When McDonnell Douglas said it planned to build a new airplane assembly plant outside crowded Southern California, nine communities rushed to offer hundreds of millions of dollars as incentives to snag the facility and the jobs it would create.
But when Boeing announced last year it would build its new 777 jetliner in Everett, local interest groups and government agencies demanded that the company mitigate the expected congestion and growth by paying for everything from better roads to low-income housing.
The final tab: $50 million, on top of the estimated construction cost of $1.6 billion. In Tacoma, where officials lobbied Boeing for years to bring jobs, the mitigation cost is $4.2 million.
Not only that, Boeing has been faced with costly delays in getting permits. And costs for land in the Puget Sound area capable of accommodating large manufacturing facilities have risen sharply as available sites have disappeared.
Meanwhile, planners looking for ways to bolster the state's ailing budget are quietly considering ways to make Boeing pay a bigger share of taxes.
It all appears to be giving Boeing, this area's largest private employer with a statewide work force of more than 105,000, reason to rethink its commitment to the Puget Sound region.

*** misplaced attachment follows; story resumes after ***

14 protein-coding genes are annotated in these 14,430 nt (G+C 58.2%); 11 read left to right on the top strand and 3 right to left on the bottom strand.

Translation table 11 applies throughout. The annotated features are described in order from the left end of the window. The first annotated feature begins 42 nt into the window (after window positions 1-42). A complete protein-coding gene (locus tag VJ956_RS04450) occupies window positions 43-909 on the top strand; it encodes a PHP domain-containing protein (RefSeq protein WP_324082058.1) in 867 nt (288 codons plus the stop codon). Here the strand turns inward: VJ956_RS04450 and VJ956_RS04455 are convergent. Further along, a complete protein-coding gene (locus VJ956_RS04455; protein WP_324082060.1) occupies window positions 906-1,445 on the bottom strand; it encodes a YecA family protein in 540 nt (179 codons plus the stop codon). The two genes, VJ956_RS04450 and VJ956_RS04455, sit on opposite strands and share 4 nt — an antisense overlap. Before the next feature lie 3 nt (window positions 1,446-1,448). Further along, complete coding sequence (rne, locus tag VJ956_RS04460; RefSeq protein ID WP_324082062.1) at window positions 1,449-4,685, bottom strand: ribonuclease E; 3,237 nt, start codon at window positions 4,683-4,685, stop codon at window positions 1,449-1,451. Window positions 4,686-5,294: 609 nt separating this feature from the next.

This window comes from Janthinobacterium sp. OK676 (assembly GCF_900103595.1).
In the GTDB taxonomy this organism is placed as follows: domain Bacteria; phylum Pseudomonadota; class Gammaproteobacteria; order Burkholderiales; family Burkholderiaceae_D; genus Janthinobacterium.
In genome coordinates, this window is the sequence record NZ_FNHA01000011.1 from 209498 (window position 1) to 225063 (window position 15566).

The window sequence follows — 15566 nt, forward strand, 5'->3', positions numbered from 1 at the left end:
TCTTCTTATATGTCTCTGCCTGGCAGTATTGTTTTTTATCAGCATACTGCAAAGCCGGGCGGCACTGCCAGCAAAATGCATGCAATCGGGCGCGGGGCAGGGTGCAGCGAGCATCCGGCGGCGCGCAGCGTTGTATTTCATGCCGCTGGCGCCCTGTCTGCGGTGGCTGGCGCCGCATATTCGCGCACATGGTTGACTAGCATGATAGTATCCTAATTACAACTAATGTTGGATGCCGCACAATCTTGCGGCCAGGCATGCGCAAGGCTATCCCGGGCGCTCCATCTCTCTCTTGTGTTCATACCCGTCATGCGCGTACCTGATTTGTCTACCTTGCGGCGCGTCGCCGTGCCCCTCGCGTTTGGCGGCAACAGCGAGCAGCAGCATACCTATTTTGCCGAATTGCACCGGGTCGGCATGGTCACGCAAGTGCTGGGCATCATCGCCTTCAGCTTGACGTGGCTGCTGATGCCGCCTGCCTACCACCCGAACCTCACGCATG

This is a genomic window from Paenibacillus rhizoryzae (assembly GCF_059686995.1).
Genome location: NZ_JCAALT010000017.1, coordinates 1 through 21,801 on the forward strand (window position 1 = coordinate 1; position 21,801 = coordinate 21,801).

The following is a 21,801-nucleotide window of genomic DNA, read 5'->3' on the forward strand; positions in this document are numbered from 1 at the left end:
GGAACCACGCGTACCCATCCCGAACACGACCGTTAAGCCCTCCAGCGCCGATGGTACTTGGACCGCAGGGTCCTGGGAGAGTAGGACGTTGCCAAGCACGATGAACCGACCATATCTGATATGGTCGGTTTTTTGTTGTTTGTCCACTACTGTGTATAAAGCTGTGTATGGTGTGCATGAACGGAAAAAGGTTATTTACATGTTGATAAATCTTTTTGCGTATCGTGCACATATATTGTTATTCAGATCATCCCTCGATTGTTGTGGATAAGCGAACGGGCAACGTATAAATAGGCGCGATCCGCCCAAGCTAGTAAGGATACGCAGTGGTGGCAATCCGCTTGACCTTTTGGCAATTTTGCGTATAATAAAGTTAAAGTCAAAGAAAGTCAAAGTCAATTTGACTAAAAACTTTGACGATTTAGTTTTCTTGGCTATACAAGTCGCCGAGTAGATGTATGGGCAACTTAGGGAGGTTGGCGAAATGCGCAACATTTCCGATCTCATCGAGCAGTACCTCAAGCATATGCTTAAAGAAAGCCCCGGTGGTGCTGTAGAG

Serious talk is emerging, here and elsewhere, about the likelihood of Boeing building its next plane - possibly a 650- to 800-seat jetliner - someplace other than here. Wichita, Kan., is the frontrunner.
And one of Boeing's newest projects - a wind-tunnel complex worth hundreds of millions of dollars - will be built elsewhere; five out-of-state communities have been chosen as finalists. That decision came despite an available site here and a promise from City Light of adequate power for the energy-intensive facility.
No one is talking about moving existing Boeing operations elsewhere, or of scaling back the company's 777-expansion program in Everett and in Frederickson, in Pierce County. Rather, it is Boeing's future expansion that is more in doubt.
FIRST HINT OF CHANGE
One of the first signs of Boeing's changing posture about future growth in the Puget Sound region came almost as a postscript during a speech in September by Boeing Chairman Frank Shrontz.
At the end of an 11-page speech to the Greater Seattle Chamber of Commerce, Shrontz complained about the rising costs of doing business here, and said, "My point is not to revisit our recent business decision to expand in Puget Sound, because there were a number of good business reasons for doing so. But the necessity to stay competitive in the world market demands that we consider these costs as a significant factor in our plans to accommodate additional growth."